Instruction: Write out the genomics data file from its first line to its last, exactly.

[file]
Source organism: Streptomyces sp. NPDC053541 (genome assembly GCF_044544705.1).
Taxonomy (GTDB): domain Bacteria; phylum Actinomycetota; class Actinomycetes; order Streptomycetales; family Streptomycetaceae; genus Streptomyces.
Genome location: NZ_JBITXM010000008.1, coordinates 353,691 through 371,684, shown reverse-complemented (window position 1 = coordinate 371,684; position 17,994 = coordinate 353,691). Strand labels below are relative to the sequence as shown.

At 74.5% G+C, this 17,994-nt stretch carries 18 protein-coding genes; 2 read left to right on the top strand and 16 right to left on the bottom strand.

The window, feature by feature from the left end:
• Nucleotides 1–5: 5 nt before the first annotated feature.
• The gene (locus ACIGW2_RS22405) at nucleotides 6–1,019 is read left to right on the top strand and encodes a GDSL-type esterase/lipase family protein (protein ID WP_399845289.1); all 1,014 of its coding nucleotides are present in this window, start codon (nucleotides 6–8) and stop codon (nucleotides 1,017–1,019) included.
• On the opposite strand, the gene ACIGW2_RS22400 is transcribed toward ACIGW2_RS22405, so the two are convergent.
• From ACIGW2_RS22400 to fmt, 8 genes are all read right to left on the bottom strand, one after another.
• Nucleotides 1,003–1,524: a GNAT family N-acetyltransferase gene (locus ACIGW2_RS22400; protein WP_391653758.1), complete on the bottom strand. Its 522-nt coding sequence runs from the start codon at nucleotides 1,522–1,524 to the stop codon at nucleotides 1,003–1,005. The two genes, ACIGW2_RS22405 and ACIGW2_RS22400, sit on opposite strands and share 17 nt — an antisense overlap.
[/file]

Source organism: Streptomyces sp. NPDC053541 (genome assembly GCF_044544705.1).
Taxonomy (GTDB): domain Bacteria; phylum Actinomycetota; class Actinomycetes; order Streptomycetales; family Streptomycetaceae; genus Streptomyces.
Genome location: NZ_JBITXM010000008.1, coordinates 353,691 through 371,684, shown reverse-complemented (window position 1 = coordinate 371,684; position 17,994 = coordinate 353,691). Strand labels below are relative to the sequence as shown.

At 74.5% G+C, this 17,994-nt stretch carries 18 protein-coding genes; 2 read left to right on the top strand and 16 right to left on the bottom strand.

The window, feature by feature from the left end:
• Nucleotides 1–5: 5 nt before the first annotated feature.
• The gene (locus ACIGW2_RS22405) at nucleotides 6–1,019 is read left to right on the top strand and encodes a GDSL-type esterase/lipase family protein (protein ID WP_399845289.1); all 1,014 of its coding nucleotides are present in this window, start codon (nucleotides 6–8) and stop codon (nucleotides 1,017–1,019) included.
• On the opposite strand, the gene ACIGW2_RS22400 is transcribed toward ACIGW2_RS22405, so the two are convergent.
• From ACIGW2_RS22400 to fmt, 8 genes are all read right to left on the bottom strand, one after another.
• Nucleotides 1,003–1,524: a GNAT family N-acetyltransferase gene (locus ACIGW2_RS22400; protein WP_391653758.1), complete on the bottom strand. Its 522-nt coding sequence runs from the start codon at nucleotides 1,522–1,524 to the stop codon at nucleotides 1,003–1,005. The two genes, ACIGW2_RS22405 and ACIGW2_RS22400, sit on opposite strands and share 17 nt — an antisense overlap.